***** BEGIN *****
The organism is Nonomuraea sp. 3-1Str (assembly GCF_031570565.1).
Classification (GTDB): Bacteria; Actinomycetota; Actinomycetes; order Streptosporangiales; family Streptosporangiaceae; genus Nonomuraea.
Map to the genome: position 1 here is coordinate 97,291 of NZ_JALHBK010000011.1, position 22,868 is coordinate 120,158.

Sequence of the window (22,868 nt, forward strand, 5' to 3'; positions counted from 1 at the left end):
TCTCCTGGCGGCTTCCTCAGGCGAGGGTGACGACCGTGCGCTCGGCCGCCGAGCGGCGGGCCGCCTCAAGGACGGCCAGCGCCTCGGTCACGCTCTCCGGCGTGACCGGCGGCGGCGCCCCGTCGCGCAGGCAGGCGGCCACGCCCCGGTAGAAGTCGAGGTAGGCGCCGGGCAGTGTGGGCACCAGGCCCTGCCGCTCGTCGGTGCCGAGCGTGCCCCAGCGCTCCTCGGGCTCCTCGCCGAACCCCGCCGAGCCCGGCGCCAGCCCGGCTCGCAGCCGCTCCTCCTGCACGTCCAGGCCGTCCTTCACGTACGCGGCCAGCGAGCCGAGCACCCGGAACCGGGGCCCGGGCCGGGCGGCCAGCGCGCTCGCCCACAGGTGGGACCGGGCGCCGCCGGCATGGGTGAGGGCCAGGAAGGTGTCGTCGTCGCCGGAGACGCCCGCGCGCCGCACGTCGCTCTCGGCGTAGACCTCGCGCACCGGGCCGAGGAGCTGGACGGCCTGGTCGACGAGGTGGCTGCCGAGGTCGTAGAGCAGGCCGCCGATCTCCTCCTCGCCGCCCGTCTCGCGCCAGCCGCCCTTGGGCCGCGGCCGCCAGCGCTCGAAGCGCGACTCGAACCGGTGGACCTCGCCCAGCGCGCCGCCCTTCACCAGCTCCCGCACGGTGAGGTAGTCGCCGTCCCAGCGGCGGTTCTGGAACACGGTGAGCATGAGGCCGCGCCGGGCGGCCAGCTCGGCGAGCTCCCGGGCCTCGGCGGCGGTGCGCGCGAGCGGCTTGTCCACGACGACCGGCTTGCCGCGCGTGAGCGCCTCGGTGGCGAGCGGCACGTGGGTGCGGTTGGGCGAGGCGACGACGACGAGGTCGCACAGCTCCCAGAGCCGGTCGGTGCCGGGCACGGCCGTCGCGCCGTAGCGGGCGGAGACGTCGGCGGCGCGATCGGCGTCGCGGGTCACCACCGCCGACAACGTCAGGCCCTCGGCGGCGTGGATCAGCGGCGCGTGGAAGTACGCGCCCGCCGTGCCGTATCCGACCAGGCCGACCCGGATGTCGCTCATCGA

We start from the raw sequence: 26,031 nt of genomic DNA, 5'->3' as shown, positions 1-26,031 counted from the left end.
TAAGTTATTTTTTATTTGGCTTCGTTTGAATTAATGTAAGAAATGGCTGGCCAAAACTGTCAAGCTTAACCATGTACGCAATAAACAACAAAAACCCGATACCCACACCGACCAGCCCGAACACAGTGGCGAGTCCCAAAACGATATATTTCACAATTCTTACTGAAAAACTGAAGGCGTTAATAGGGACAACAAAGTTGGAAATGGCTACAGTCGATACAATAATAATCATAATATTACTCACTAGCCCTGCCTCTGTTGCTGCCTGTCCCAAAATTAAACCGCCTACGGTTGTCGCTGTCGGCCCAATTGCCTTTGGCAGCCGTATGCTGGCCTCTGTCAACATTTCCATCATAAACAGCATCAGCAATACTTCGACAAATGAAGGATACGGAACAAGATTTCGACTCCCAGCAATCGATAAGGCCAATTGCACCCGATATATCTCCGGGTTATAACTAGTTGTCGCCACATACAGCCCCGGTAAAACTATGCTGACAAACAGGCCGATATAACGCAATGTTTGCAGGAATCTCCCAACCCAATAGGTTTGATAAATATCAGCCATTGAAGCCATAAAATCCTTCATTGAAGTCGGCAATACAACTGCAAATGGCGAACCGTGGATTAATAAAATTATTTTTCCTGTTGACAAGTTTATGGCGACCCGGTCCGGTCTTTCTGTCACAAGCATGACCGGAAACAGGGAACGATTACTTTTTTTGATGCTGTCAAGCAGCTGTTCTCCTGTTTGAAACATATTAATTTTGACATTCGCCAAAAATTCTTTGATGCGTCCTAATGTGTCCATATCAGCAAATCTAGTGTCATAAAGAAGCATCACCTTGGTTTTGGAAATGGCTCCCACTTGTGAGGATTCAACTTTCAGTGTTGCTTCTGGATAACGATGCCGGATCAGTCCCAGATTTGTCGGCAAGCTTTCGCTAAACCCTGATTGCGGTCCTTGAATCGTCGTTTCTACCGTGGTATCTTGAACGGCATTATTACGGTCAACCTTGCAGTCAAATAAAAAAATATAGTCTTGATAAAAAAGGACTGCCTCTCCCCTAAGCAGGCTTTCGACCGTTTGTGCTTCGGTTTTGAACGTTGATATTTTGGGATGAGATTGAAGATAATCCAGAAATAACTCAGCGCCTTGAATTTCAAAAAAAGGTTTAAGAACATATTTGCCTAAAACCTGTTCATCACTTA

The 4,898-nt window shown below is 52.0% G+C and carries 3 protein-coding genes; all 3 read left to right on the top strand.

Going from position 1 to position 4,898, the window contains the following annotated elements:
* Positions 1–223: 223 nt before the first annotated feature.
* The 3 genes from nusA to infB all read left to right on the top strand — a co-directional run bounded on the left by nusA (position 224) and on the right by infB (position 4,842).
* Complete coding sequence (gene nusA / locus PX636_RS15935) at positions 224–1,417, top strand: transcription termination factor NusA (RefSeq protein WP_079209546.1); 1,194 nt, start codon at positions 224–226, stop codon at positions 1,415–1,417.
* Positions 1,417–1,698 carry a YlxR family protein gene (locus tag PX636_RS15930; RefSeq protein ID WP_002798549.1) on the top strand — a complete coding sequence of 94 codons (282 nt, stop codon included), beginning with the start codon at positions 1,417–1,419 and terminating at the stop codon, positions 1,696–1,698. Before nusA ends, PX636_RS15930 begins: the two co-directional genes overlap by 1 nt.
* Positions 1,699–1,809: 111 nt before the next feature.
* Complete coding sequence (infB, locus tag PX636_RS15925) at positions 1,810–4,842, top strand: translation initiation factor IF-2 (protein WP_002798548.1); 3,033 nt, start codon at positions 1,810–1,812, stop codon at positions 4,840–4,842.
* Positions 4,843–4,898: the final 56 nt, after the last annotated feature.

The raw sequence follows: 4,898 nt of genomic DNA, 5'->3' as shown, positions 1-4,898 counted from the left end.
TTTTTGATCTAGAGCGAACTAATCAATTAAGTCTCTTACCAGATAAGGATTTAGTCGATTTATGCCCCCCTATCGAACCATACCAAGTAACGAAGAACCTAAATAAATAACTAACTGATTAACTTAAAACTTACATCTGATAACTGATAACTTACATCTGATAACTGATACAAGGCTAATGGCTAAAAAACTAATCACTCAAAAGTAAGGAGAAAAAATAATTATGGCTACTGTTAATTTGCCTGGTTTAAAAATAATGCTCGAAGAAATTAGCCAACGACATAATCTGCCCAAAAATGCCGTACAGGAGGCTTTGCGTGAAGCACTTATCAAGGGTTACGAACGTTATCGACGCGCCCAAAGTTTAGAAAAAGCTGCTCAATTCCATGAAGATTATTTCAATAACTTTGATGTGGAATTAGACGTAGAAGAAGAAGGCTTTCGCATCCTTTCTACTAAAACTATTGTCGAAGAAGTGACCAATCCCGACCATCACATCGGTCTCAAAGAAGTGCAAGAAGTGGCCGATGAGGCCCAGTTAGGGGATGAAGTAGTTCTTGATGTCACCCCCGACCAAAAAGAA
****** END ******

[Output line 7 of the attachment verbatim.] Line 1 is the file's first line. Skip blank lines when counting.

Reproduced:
TAAGTTATTTTTTATTTGGCTTCGTTTGAATTAATGTAAGAAATGGCTGGCCAAAACTGTCAAGCTTAACCATGTACGCAATAAACAACAAAAACCCGATACCCACACCGACCAGCCCGAACACAGTGGCGAGTCCCAAAACGATATATTTCACAATTCTTACTGAAAAACTGAAGGCGTTAATAGGGACAACAAAGTTGGAAATGGCTACAGTCGATACAATAATAATCATAATATTACTCACTAGCCCTGCCTCTGTTGCTGCCTGTCCCAAAATTAAACCGCCTACGGTTGTCGCTGTCGGCCCAATTGCCTTTGGCAGCCGTATGCTGGCCTCTGTCAACATTTCCATCATAAACAGCATCAGCAATACTTCGACAAATGAAGGATACGGAACAAGATTTCGACTCCCAGCAATCGATAAGGCCAATTGCACCCGATATATCTCCGGGTTATAACTAGTTGTCGCCACATACAGCCCCGGTAAAACTATGCTGACAAACAGGCCGATATAACGCAATGTTTGCAGGAATCTCCCAACCCAATAGGTTTGATAAATATCAGCCATTGAAGCCATAAAATCCTTCATTGAAGTCGGCAATACAACTGCAAATGGCGAACCGTGGATTAATAAAATTATTTTTCCTGTTGACAAGTTTATGGCGACCCGGTCCGGTCTTTCTGTCACAAGCATGACCGGAAACAGGGAACGATTACTTTTTTTGATGCTGTCAAGCAGCTGTTCTCCTGTTTGAAACATATTAATTTTGACATTCGCCAAAAATTCTTTGATGCGTCCTAATGTGTCCATATCAGCAAATCTAGTGTCATAAAGAAGCATCACCTTGGTTTTGGAAATGGCTCCCACTTGTGAGGATTCAACTTTCAGTGTTGCTTCTGGATAACGATGCCGGATCAGTCCCAGATTTGTCGGCAAGCTTTCGCTAAACCCTGATTGCGGTCCTTGAATCGTCGTTTCTACCGTGGTATCTTGAACGGCATTATTACGGTCAACCTTGCAGTCAAATAAAAAAATATAGTCTTGATAAAAAAGGACTGCCTCTCCCCTAAGCAGGCTTTCGACCGTTTGTGCTTCGGTTTTGAACGTTGATATTTTGGGATGAGATTGAAGATAATCCAGAAATAACTCAGCGCCTTGAATTTCAAAAAAAGGTTTAAGAACATATTTGCCTAAAACCTGTTCATCACTTA